1. Car buyers spend 59% of their time online researching. (Autotrader)
2. To research online, 46% of car shoppers use multiple devices. (Autotrader)
3. Most car buyers are undecided at the beginning of the car buying process. When they first begin to shop, 6 out of 10 them look at many different vehicle options. (Autotrader)
4. Car buyers are using third-party sites for car shopping, used by 78% of shoppers. (Autotrader)
5. Walk-ins remain the common form of initial contact with a dealership – over 50% (Autotrader)
6. The top five online activities by car buyers:
7. When asked to rate their satisfaction on a scale of 1-10, 81% of car buyers gave the test-driving process an 8-10 rating. However, satisfaction declined to 67% when interactions with the F&I department were factored in. Of the 3-hours average time spent at the dealer during the purchase process, more than half of that time is spent negotiating or doing paperwork, resulting in a 56% satisfaction rate for the process. (Autotrader)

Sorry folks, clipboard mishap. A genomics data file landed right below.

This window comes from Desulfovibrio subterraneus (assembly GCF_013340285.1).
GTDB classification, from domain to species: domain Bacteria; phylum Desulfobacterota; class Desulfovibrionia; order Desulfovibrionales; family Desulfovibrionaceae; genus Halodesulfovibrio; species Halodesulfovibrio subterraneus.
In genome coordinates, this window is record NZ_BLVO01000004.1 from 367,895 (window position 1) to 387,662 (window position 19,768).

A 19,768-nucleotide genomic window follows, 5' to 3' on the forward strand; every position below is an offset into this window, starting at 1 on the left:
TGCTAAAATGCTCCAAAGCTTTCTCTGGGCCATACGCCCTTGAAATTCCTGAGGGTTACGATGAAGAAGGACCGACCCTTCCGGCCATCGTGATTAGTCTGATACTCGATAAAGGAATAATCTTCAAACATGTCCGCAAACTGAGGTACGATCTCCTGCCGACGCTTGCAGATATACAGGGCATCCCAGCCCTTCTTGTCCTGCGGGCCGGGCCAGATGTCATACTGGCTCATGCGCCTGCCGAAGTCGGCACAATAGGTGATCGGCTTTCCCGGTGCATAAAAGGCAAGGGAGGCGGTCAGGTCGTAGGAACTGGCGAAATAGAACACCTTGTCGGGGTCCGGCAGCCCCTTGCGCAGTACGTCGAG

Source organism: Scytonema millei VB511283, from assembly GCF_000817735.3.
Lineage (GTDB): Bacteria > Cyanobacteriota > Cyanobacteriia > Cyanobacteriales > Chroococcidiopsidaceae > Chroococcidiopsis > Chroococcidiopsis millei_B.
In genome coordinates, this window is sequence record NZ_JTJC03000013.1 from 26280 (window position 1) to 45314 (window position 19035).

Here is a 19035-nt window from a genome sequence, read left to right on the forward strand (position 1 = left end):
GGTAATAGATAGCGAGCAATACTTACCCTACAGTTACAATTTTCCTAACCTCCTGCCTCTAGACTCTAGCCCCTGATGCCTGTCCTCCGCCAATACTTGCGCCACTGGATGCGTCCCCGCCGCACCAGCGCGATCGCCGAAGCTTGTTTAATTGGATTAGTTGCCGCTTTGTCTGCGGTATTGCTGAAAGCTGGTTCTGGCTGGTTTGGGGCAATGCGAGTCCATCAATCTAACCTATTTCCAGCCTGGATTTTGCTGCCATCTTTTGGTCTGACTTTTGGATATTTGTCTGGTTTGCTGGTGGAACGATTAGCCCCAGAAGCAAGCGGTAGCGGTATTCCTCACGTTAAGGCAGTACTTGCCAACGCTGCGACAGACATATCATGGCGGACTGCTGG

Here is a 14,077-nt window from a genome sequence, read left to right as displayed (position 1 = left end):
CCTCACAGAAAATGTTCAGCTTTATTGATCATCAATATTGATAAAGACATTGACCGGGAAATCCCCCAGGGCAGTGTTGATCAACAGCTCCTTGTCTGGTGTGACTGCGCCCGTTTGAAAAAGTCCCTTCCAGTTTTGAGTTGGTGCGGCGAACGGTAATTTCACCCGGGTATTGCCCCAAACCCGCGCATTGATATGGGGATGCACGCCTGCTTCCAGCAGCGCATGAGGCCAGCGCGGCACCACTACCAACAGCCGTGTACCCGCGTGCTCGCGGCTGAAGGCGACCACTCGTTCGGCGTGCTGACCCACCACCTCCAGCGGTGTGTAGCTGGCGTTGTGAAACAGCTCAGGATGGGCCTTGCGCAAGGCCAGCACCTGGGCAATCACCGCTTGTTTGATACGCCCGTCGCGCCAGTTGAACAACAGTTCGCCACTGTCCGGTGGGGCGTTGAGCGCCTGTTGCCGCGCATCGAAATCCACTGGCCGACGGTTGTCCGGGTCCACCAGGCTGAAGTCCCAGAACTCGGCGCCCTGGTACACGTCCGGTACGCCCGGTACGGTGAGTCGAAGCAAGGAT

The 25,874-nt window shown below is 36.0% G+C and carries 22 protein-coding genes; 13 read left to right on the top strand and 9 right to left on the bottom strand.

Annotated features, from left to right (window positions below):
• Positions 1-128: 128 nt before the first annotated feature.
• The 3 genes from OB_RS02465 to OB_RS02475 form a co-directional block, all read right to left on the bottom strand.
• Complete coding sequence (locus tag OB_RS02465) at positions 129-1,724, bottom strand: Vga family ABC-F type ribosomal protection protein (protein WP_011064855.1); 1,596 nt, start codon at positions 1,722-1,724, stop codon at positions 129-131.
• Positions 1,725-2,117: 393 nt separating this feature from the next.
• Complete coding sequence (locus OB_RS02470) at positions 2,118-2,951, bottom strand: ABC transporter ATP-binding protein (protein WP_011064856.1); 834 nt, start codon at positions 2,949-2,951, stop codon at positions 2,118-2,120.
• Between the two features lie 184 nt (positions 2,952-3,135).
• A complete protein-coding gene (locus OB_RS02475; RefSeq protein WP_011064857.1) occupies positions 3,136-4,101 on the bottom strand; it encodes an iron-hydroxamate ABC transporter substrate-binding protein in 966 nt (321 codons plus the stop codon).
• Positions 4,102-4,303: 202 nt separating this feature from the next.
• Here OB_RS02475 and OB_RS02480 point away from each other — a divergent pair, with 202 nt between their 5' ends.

8. 22% of online car buyers use a social media site as a source while shopping, up from 16% in 2015. The most popular social media sites are YouTube (13%), DealerRater (7%) and Facebook (5%). (D. Power 2016 New Autoshopper Study)
9. 13% of shoppers who use social media say that the information posted on social media sites influenced their purchase decision, and only 2% say a social site was the “most useful site” they visited. (D. Power 2016 New Autoshopper Study)
10. 34% of new-vehicle buyers using social media for car buying post a picture of their new vehicle on a social site. Facebook is the most posted site at 88%, followed by Instagram at 21%. (D. Power 2016 New Autoshopper Study)
11. Smartphones Surpass Tablets for Automotive Research: 53% of automotive internet shoppers use a mobile device for automotive information. For 2016, smartphone usage surpasses tablet usage (37% vs. 33%). The use of desktop or laptop computers remains most common at 92%, but has dropped from 99% in 2012. The proportion of time spent shopping on mobile devices continues to increase, with 33% of the total shopping time now conducted on a mobile device. (D. Power 2016 New Autoshopper Study)